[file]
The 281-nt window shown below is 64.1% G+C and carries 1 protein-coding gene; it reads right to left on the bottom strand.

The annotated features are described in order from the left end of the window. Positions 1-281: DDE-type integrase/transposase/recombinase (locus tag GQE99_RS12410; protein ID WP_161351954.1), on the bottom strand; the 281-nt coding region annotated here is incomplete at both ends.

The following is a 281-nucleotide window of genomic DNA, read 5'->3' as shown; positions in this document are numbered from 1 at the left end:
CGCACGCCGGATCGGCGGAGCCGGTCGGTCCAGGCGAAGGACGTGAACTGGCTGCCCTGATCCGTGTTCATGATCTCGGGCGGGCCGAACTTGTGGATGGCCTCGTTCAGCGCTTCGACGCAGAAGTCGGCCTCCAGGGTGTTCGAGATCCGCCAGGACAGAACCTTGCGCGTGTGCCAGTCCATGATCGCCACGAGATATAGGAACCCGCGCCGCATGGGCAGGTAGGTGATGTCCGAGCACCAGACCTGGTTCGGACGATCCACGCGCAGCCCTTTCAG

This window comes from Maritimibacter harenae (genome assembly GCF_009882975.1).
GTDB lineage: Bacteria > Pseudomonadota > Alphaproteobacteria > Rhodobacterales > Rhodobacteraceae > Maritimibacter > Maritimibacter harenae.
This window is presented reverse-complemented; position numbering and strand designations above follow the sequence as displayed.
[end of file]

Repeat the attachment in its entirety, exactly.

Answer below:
The 281-nt window shown below is 64.1% G+C and carries 1 protein-coding gene; it reads right to left on the bottom strand.

The annotated features are described in order from the left end of the window. Positions 1-281: DDE-type integrase/transposase/recombinase (locus tag GQE99_RS12410; protein ID WP_161351954.1), on the bottom strand; the 281-nt coding region annotated here is incomplete at both ends.

The following is a 281-nucleotide window of genomic DNA, read 5'->3' as shown; positions in this document are numbered from 1 at the left end:
CGCACGCCGGATCGGCGGAGCCGGTCGGTCCAGGCGAAGGACGTGAACTGGCTGCCCTGATCCGTGTTCATGATCTCGGGCGGGCCGAACTTGTGGATGGCCTCGTTCAGCGCTTCGACGCAGAAGTCGGCCTCCAGGGTGTTCGAGATCCGCCAGGACAGAACCTTGCGCGTGTGCCAGTCCATGATCGCCACGAGATATAGGAACCCGCGCCGCATGGGCAGGTAGGTGATGTCCGAGCACCAGACCTGGTTCGGACGATCCACGCGCAGCCCTTTCAG

This window comes from Maritimibacter harenae (genome assembly GCF_009882975.1).
GTDB lineage: Bacteria > Pseudomonadota > Alphaproteobacteria > Rhodobacterales > Rhodobacteraceae > Maritimibacter > Maritimibacter harenae.
This window is presented reverse-complemented; position numbering and strand designations above follow the sequence as displayed.